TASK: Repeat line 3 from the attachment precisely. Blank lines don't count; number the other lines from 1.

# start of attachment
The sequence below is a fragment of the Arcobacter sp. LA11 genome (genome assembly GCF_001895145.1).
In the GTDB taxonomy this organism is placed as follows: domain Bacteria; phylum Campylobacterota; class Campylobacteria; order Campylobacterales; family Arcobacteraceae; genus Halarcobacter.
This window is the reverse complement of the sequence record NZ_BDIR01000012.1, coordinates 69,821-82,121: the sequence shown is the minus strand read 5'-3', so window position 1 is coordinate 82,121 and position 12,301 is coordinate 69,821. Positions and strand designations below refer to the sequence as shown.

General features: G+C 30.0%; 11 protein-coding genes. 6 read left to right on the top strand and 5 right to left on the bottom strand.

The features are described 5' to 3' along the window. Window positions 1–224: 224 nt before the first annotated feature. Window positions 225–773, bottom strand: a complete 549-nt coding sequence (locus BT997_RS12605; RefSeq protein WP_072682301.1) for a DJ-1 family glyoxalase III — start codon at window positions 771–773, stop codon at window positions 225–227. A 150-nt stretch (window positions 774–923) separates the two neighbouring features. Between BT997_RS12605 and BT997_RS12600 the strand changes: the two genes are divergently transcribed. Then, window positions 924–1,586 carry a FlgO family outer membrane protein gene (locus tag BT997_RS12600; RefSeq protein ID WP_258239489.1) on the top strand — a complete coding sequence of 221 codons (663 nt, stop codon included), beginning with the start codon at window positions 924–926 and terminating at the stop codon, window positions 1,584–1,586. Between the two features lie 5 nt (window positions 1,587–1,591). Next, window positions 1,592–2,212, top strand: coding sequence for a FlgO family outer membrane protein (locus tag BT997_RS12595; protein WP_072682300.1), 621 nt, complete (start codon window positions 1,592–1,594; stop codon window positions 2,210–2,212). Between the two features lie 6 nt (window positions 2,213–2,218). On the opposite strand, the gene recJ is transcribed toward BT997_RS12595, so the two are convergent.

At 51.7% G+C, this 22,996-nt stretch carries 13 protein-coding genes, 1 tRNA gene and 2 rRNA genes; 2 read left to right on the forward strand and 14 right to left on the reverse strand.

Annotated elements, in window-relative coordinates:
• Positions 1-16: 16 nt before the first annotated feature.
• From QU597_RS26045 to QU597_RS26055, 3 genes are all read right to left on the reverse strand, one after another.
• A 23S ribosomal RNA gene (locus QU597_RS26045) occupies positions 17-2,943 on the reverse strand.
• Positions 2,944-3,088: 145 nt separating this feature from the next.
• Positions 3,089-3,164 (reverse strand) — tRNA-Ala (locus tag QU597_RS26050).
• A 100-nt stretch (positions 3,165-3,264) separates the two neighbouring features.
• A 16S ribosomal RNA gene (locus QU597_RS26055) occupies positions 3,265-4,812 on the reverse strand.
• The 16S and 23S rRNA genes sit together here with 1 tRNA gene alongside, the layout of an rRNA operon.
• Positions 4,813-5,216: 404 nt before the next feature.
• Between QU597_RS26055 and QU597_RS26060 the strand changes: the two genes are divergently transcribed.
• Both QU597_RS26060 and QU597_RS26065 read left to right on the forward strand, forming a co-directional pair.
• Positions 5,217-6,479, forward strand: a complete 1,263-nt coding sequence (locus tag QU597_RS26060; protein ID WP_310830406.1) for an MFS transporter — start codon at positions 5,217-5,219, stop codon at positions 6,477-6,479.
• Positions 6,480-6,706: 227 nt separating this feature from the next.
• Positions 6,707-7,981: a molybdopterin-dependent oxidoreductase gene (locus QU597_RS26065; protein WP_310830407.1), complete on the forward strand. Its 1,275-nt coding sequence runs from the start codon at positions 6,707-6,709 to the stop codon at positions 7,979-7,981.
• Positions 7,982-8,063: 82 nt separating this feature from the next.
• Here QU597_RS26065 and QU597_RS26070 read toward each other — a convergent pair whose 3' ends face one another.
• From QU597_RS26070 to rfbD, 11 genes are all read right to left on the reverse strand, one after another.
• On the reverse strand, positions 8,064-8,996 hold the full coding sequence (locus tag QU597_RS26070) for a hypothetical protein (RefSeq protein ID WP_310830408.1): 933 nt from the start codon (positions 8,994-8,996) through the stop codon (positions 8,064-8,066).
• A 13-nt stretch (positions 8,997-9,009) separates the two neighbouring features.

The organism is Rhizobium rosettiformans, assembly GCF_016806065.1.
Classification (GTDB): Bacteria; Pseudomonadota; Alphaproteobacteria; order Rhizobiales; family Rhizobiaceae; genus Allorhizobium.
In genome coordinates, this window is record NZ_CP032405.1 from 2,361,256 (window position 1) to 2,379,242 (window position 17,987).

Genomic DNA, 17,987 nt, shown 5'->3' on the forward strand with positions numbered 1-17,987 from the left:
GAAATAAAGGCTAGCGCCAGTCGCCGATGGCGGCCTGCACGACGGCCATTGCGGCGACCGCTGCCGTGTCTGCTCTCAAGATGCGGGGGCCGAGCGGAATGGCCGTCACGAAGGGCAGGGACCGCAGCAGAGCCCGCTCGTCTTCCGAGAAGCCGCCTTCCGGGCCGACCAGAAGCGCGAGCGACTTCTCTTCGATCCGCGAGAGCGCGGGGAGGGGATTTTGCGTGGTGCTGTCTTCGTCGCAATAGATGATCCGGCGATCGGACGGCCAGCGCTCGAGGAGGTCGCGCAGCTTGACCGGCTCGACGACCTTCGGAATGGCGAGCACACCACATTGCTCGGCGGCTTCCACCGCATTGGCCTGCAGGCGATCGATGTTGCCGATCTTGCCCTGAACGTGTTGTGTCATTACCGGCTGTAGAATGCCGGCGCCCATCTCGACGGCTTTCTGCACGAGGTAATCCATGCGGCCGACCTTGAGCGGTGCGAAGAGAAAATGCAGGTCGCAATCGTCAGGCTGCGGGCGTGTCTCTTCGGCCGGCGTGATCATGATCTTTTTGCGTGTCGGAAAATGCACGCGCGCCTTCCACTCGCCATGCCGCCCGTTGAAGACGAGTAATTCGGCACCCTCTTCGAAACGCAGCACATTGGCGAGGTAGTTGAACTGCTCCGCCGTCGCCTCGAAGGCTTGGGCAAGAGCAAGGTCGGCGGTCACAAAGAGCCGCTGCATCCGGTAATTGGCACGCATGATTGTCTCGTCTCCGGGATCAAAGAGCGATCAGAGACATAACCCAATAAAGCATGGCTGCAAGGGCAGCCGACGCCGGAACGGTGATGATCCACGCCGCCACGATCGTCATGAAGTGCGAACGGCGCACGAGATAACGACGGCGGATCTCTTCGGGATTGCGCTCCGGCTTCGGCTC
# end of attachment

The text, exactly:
This window is the reverse complement of the sequence record NZ_BDIR01000012.1, coordinates 69,821-82,121: the sequence shown is the minus strand read 5'-3', so window position 1 is coordinate 82,121 and position 12,301 is coordinate 69,821. Positions and strand designations below refer to the sequence as shown.